The terror of the Khmer Rouge remembered at the ROM
It'd be wise not to eat much before heading to see the ROM's latest photography exhibit. After a couple minutes of looking at photos of inmates at the S-21 prison in Phnom Penh in Cambodia during the reign of the Khmer Rouge, you'll almost certainly feel ill. If ever you need reminding of the power of portrait photography — of how profoundly haunting the human face can be — this is the answer.
It is wholly inappropriate to review this show. Although the mass grave-like layout of the photographs is subtly brilliant, this isn't the work of an artist, but the residue of genocide captured in photographs taken by the very authors of the horror that was committed in Cambodia in the late 1970s.
"Approximately 14,000 people were brought to S-21 for interrogation. Every one was tortured and killed, except for 23 known so far, who survived until the regime collapsed," explains curator Michael Perkins in the exhibition notes. "This show is dedicated to all who endured the time of the Khmer Rouge — to the survivors in Cambodia, and in the Diaspora, and to the souls of those whose lives were ended."
It's with the last of these dedications that you'll inevitably dwell when you fumble your way through the exhibit. As I was prepping the photos for publication, I got stuck on the face in the lead image. I don't know what to write about her. So young, so beautiful, and so profoundly gone. What is there even to say about the look on her face? It renders me mute.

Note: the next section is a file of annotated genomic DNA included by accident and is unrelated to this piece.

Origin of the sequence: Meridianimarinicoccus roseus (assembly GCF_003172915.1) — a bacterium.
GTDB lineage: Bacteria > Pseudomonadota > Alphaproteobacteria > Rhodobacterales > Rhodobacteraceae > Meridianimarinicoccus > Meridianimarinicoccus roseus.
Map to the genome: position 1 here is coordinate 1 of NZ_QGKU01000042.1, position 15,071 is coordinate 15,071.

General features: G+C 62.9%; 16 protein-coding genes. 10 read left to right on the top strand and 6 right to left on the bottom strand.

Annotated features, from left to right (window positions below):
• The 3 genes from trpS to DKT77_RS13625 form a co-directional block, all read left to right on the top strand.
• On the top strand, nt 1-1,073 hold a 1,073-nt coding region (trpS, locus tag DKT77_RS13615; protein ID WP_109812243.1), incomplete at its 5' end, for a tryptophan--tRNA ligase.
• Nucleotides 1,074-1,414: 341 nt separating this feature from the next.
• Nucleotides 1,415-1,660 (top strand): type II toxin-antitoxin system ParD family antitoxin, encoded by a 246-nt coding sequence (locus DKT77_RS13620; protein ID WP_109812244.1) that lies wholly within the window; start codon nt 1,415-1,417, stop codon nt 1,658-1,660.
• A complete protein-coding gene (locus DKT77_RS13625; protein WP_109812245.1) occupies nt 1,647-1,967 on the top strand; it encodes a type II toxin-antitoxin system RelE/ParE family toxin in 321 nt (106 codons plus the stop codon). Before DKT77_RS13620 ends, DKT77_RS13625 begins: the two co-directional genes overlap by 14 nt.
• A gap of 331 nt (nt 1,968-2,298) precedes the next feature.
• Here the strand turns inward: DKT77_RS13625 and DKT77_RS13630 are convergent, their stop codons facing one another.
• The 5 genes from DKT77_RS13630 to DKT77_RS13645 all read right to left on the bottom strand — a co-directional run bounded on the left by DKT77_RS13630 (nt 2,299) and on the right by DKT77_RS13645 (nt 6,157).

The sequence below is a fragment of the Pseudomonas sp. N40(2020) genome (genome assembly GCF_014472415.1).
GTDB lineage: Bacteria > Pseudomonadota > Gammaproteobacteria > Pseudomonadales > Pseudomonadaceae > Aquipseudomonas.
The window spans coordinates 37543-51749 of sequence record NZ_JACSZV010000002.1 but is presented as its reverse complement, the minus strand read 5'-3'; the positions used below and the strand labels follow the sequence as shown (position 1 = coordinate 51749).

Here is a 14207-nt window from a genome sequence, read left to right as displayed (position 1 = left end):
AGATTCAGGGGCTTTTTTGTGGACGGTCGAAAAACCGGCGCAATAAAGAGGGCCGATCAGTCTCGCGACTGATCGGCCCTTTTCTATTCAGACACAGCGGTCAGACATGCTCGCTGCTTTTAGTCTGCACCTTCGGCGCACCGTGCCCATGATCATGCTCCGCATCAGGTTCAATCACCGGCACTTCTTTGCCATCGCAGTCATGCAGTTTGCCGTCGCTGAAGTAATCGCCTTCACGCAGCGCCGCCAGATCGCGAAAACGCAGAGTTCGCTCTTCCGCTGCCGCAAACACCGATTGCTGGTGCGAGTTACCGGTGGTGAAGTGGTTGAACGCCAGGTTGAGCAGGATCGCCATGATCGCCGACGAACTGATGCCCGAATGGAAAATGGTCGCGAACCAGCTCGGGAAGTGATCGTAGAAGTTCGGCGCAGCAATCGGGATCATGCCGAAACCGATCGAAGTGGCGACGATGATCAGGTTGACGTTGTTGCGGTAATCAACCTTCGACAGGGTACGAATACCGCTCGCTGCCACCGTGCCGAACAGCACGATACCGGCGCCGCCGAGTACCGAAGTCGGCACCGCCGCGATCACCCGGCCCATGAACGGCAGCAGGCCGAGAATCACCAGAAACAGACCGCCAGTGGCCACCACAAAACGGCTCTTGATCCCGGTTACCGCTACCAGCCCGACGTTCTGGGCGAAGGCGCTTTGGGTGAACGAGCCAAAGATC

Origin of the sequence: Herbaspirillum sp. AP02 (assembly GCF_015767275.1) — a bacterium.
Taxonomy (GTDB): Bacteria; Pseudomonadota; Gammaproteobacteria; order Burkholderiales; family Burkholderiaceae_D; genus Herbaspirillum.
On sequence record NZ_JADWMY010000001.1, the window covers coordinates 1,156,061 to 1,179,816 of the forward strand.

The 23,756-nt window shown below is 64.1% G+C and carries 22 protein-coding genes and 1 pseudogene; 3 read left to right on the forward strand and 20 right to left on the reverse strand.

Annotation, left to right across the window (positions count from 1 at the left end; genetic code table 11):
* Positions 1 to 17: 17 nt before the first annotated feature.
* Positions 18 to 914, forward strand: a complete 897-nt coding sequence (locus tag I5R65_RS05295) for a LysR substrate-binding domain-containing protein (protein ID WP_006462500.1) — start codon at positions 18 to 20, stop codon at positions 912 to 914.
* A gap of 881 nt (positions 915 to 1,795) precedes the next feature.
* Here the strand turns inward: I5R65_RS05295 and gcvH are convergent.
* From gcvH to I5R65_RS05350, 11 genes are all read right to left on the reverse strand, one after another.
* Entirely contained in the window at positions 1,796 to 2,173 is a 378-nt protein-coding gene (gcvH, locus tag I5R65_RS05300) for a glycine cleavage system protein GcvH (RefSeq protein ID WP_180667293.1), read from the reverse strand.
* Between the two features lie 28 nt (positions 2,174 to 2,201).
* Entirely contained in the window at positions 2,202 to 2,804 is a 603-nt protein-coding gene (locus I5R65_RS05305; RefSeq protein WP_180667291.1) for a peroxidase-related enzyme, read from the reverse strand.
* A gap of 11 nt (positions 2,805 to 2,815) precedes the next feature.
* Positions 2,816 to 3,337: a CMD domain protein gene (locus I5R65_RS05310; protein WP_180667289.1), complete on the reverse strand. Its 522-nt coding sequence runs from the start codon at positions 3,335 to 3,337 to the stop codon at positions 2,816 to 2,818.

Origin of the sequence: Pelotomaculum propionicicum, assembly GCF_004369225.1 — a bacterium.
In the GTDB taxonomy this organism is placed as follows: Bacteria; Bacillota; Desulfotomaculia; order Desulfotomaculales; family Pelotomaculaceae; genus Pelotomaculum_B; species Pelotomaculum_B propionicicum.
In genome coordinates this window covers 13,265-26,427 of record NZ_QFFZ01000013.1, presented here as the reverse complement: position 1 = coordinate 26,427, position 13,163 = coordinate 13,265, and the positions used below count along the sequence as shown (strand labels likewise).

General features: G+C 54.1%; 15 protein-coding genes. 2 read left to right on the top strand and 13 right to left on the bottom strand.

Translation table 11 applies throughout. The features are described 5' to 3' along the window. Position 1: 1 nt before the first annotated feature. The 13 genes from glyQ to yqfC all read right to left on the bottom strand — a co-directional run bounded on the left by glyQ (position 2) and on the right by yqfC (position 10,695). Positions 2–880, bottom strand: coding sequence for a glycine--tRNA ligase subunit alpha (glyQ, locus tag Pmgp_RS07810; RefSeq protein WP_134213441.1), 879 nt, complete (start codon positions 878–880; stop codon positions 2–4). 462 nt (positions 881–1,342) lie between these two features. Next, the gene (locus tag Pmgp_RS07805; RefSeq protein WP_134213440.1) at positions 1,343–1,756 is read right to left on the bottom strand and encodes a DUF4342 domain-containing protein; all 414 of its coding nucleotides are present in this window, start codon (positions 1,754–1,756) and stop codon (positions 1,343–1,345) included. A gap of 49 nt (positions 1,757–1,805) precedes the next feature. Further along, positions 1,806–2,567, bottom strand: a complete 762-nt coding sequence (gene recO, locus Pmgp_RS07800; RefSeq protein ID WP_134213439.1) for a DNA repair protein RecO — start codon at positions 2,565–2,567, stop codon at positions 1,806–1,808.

Taken all at once, it's possible to tune out the gravity of what you're witnessing. When I shot the installation photos, for instance, I felt removed. As much as the exhibit underscores the reach of the genocide, it's the individual photos that are haunting. While you have some context when viewing them, the subjects themselves are complete mysteries.
Actually, no — that's not true. The act of observance combats the anonymity to which these victims could so easily have slipped. The dustbin of history is a terribly big place, but the 103 photographs that compose this show cast a light not only on the atrocities that occurred, but also on the people captured in these images.
Three hours after shooting the show I was at home eating dinner and another one of the photos crossed my mind all of a sudden. In it, you can see the hand of a prison guard propping up the subject of the photograph. The grip is disgustingly tight, authoritative, commanding. It says everything. Until you get to the face.
As much as the story of the Khmer Rouge might be represented by that tight hand clawing into the frame, this exhibit is really about the look on the face of the prisoner. It's not pure terror. There's still a sliver of hope left in his expression, as if he holds to the possibility that by obeying he might be saved.
And that is devastating.
But we shouldn't look away.
Observance and Memorial: Photographs from S-21, Cambodia runs from September 22, 2012 to March 17, 2013 on the fourth floor at the ROM.
Installation photos by the author